TV on the Radio

New Health Rock

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    5
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AllMusic Review by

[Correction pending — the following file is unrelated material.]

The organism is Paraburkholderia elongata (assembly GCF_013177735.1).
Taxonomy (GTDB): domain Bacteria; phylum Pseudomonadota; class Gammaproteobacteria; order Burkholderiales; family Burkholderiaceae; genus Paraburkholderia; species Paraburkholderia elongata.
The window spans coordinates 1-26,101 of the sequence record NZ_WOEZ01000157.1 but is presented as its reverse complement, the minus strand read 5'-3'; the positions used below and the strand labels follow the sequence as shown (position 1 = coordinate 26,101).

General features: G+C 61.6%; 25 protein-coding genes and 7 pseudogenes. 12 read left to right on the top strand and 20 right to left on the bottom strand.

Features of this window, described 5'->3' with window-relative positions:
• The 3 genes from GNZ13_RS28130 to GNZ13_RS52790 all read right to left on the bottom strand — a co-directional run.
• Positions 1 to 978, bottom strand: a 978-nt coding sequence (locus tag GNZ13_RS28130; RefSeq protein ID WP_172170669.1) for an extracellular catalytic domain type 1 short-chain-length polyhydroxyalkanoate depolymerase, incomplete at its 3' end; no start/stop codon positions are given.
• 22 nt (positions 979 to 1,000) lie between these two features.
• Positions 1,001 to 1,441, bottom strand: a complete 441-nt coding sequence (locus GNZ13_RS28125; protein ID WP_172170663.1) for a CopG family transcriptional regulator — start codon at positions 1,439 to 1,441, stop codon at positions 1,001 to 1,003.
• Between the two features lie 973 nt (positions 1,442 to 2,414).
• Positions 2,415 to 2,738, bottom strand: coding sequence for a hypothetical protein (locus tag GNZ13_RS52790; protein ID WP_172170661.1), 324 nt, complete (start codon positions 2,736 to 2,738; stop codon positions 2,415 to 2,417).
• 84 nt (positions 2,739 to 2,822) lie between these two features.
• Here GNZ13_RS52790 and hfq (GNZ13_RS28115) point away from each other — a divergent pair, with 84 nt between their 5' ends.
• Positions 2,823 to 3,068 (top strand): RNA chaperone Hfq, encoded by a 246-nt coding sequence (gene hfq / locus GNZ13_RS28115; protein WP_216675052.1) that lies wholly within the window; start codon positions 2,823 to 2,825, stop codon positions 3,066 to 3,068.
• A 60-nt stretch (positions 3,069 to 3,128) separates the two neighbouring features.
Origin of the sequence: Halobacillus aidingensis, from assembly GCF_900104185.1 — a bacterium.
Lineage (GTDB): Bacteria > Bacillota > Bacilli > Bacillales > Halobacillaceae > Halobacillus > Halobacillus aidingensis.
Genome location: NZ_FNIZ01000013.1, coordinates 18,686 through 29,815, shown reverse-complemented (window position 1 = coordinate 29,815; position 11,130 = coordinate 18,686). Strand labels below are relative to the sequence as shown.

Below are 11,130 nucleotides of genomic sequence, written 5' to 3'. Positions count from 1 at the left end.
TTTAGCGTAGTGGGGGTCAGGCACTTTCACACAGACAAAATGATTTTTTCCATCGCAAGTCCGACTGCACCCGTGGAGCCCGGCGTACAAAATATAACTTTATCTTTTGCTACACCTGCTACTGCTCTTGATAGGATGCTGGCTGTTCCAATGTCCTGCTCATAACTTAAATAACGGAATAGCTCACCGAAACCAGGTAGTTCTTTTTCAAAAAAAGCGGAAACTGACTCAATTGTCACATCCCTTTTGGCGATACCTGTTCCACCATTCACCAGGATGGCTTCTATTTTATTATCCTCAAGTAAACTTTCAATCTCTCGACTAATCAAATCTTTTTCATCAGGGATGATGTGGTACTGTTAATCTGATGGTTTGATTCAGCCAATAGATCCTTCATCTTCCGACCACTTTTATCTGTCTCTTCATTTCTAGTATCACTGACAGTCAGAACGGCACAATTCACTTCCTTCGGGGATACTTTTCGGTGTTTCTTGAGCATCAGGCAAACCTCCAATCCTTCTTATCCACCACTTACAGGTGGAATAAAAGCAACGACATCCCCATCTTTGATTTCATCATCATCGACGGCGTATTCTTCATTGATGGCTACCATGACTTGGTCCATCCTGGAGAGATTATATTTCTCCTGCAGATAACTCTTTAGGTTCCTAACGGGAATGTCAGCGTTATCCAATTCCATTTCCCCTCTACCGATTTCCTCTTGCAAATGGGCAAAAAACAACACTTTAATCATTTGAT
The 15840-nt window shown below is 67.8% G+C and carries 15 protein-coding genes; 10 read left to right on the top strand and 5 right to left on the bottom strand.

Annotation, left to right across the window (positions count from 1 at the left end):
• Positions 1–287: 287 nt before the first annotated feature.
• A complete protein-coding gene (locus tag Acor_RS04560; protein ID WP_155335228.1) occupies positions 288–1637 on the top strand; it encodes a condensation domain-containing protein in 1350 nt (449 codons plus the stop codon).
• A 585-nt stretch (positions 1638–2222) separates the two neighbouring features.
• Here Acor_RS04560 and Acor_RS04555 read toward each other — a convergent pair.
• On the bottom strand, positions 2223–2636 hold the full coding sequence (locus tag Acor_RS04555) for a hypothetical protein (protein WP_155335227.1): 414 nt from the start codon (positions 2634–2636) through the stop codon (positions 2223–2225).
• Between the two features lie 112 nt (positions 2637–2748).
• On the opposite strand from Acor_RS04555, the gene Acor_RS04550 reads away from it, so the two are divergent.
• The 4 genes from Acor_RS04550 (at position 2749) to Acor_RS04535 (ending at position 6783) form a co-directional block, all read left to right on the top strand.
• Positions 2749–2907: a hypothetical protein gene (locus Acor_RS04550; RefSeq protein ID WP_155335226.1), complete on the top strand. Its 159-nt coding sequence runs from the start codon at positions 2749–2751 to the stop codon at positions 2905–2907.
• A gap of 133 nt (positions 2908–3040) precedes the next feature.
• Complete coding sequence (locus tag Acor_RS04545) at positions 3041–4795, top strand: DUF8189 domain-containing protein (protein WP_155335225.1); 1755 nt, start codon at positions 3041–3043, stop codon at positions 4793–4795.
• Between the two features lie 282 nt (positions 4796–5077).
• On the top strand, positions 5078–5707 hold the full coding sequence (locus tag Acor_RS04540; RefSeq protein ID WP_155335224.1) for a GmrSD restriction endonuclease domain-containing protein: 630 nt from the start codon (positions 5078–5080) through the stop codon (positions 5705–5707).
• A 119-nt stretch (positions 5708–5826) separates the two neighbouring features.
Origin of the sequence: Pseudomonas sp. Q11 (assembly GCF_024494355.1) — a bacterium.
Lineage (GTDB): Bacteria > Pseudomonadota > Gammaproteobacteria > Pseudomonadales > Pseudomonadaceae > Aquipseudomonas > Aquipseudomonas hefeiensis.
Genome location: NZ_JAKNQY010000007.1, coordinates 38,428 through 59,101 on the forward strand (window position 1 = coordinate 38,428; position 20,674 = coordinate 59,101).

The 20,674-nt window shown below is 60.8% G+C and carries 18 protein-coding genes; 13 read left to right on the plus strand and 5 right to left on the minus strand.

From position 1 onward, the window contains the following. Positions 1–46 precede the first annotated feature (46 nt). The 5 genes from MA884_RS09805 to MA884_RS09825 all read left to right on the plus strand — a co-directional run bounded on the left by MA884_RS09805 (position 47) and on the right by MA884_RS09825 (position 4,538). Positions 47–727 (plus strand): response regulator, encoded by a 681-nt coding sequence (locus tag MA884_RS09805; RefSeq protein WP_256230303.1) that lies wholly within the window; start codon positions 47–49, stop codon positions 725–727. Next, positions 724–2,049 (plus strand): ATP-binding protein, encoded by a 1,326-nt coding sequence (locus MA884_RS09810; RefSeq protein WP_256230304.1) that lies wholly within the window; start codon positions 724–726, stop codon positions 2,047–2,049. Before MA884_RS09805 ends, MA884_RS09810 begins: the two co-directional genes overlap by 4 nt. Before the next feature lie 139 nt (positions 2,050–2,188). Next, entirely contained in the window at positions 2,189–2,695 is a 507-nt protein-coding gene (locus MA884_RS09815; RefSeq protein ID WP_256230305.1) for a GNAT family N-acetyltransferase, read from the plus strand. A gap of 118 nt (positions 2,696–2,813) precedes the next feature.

Considering how strong TV on the Radio's debut EP, Young Liars, was, it's more than a little ironic that the band's second EP, New Health Rock, is their weakest work to date. It suffers by comparison not only to the almost frighteningly good Young Liars and the ambitious, less-immediate Desperate Youth, Bloodthirsty Babes, but also compared to the expectations generated by all the praise the band has (deservedly) garnered. Of course, these expectations aren't the band's responsibility. However, it's a little disappointing that out of its three tracks, only New Health Rock's title track is entirely original. Even more disappointing -- and odd -- is the inclusion of the album version of "The Wrong Way," Desperate Youth, Bloodthirsty Babes' opening track. This is an especially strange decision, since the EP is bundled with some copies of album, and most people that would buy the EP separately probably already own Desperate Youth, Bloodthirsty Babes. On its own terms, "The Wrong Way" is still a powerful song, but putting it here makes it seem like TV on the Radio didn't have enough tracks to fill out an EP. It's too bad that the B-sides from the band's recent Staring at the Sun U.K. single weren't added to New Health Rock to flesh it out and give U.S. fans a chance to check out those songs without splurging on an import single. As for the EP's other two tracks, "Modern Romance" -- a version of one of the atypically quiet songs by TV on the Radio's pals the Yeah Yeah Yeahs -- is pleasant, but aside from its distant, distorted drums and squiggly electronics, it's not especially different from the original. Probably unfairly, thoughts of the band's outstanding "Mr. Grieves" reworking on Young Liars come to mind and make this cover sound even more muted. "New Health Rock" itself takes Desperate Youth, Bloodthirsty Babes' dense, funky sound and opens it up a little, with mixed results. Though the track's relatively spare production and big, insistent drums complement the band's beautifully stinging guitars and offer the release that the album's slow-burning tension never quite gave, Tunde Adebimpe's half-sung, half-shouted vocals eventually sound more forced than forceful. TV on the Radio is still a relatively young band at this point, so it's not entirely surprising that the demand for new material from them outweighs what they can deliver. However, New Health Rock is just so incomplete-feeling that it probably would have served the group (and their fans) better to have waited and released a more full-fledged EP.

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